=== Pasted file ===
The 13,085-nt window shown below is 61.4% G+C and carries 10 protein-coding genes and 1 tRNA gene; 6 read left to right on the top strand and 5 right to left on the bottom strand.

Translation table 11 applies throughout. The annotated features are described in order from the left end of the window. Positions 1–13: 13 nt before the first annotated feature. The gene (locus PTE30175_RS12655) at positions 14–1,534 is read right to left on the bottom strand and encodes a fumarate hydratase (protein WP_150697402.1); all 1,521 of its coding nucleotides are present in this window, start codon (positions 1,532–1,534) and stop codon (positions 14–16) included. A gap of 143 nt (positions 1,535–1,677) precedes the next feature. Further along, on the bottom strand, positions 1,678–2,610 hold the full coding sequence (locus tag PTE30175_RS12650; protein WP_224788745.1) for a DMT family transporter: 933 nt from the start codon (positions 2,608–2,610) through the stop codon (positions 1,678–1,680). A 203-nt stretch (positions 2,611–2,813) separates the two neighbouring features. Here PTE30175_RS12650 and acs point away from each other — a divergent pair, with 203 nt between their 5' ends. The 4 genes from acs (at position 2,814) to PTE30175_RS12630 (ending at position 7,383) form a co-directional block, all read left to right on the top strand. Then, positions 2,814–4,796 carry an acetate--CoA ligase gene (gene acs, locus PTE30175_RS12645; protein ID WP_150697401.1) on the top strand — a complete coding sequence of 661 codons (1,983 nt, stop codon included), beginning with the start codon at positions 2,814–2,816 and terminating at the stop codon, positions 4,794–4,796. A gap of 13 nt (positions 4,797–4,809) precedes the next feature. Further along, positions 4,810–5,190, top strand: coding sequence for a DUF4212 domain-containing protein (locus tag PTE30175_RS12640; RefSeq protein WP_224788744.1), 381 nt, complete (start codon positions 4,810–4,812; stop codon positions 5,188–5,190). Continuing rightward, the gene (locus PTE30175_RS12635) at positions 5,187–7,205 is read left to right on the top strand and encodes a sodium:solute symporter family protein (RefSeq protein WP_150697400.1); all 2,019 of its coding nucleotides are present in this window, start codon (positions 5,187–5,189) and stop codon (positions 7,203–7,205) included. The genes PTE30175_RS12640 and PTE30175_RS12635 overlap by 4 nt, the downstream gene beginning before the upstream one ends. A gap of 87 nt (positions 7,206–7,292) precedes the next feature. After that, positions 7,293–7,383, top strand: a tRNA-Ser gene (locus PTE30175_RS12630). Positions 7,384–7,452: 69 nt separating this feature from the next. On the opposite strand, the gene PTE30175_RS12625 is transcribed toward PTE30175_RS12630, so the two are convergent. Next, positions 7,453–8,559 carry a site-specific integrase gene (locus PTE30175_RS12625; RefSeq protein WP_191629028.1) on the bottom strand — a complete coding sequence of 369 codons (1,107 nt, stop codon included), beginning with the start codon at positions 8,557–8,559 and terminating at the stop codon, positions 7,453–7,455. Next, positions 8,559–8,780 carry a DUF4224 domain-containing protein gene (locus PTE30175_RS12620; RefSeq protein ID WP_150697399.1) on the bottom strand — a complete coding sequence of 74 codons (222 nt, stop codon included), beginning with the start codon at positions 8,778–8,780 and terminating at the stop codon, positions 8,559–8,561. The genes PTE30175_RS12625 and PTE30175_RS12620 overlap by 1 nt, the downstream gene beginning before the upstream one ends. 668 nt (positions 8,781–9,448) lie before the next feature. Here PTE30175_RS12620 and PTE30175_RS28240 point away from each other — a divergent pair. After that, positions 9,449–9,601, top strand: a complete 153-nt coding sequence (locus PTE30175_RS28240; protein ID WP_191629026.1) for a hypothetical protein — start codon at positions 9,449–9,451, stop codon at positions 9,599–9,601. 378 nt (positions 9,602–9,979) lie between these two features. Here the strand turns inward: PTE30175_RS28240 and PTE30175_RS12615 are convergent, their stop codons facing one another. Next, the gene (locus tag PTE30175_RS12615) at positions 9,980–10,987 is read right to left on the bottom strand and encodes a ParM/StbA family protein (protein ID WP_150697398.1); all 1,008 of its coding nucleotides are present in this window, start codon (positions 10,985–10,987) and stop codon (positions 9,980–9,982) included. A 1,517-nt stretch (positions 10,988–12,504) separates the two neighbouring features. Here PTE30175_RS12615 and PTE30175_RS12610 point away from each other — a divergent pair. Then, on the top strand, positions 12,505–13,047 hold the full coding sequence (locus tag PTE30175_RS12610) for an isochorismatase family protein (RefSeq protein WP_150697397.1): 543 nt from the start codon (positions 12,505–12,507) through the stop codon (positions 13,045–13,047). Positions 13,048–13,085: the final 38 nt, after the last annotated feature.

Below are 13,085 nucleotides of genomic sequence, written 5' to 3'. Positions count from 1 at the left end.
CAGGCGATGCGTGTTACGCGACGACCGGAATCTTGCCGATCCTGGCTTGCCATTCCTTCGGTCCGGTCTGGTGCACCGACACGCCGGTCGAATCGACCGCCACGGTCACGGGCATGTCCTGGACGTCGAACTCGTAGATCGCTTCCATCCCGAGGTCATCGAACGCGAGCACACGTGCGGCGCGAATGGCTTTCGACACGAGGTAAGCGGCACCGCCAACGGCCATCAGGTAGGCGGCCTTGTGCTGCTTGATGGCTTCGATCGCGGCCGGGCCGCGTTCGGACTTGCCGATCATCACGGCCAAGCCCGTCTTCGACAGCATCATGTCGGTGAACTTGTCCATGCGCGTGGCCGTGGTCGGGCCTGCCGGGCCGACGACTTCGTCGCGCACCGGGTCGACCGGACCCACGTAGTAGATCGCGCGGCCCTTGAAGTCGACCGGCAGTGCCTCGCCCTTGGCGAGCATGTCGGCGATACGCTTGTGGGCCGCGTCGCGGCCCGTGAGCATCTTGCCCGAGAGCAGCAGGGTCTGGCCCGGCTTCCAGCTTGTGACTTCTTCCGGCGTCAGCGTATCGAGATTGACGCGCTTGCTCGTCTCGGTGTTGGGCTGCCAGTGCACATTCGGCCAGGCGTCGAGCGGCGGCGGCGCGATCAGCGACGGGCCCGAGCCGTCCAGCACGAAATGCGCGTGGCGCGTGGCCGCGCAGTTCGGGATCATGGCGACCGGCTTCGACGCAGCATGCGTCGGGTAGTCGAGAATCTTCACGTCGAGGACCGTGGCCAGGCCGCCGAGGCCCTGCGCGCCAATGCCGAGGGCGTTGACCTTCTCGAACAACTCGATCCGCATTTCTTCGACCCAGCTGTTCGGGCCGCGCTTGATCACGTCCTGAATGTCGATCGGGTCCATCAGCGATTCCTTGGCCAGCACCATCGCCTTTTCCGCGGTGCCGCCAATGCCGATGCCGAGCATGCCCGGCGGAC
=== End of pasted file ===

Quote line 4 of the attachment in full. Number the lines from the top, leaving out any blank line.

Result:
CAGGCGATGCGTGTTACGCGACGACCGGAATCTTGCCGATCCTGGCTTGCCATTCCTTCGGTCCGGTCTGGTGCACCGACACGCCGGTCGAATCGACCGCCACGGTCACGGGCATGTCCTGGACGTCGAACTCGTAGATCGCTTCCATCCCGAGGTCATCGAACGCGAGCACACGTGCGGCGCGAATGGCTTTCGACACGAGGTAAGCGGCACCGCCAACGGCCATCAGGTAGGCGGCCTTGTGCTGCTTGATGGCTTCGATCGCGGCCGGGCCGCGTTCGGACTTGCCGATCATCACGGCCAAGCCCGTCTTCGACAGCATCATGTCGGTGAACTTGTCCATGCGCGTGGCCGTGGTCGGGCCTGCCGGGCCGACGACTTCGTCGCGCACCGGGTCGACCGGACCCACGTAGTAGATCGCGCGGCCCTTGAAGTCGACCGGCAGTGCCTCGCCCTTGGCGAGCATGTCGGCGATACGCTTGTGGGCCGCGTCGCGGCCCGTGAGCATCTTGCCCGAGAGCAGCAGGGTCTGGCCCGGCTTCCAGCTTGTGACTTCTTCCGGCGTCAGCGTATCGAGATTGACGCGCTTGCTCGTCTCGGTGTTGGGCTGCCAGTGCACATTCGGCCAGGCGTCGAGCGGCGGCGGCGCGATCAGCGACGGGCCCGAGCCGTCCAGCACGAAATGCGCGTGGCGCGTGGCCGCGCAGTTCGGGATCATGGCGACCGGCTTCGACGCAGCATGCGTCGGGTAGTCGAGAATCTTCACGTCGAGGACCGTGGCCAGGCCGCCGAGGCCCTGCGCGCCAATGCCGAGGGCGTTGACCTTCTCGAACAACTCGATCCGCATTTCTTCGACCCAGCTGTTCGGGCCGCGCTTGATCACGTCCTGAATGTCGATCGGGTCCATCAGCGATTCCTTGGCCAGCACCATCGCCTTTTCCGCGGTGCCGCCAATGCCGATGCCGAGCATGCCCGGCGGAC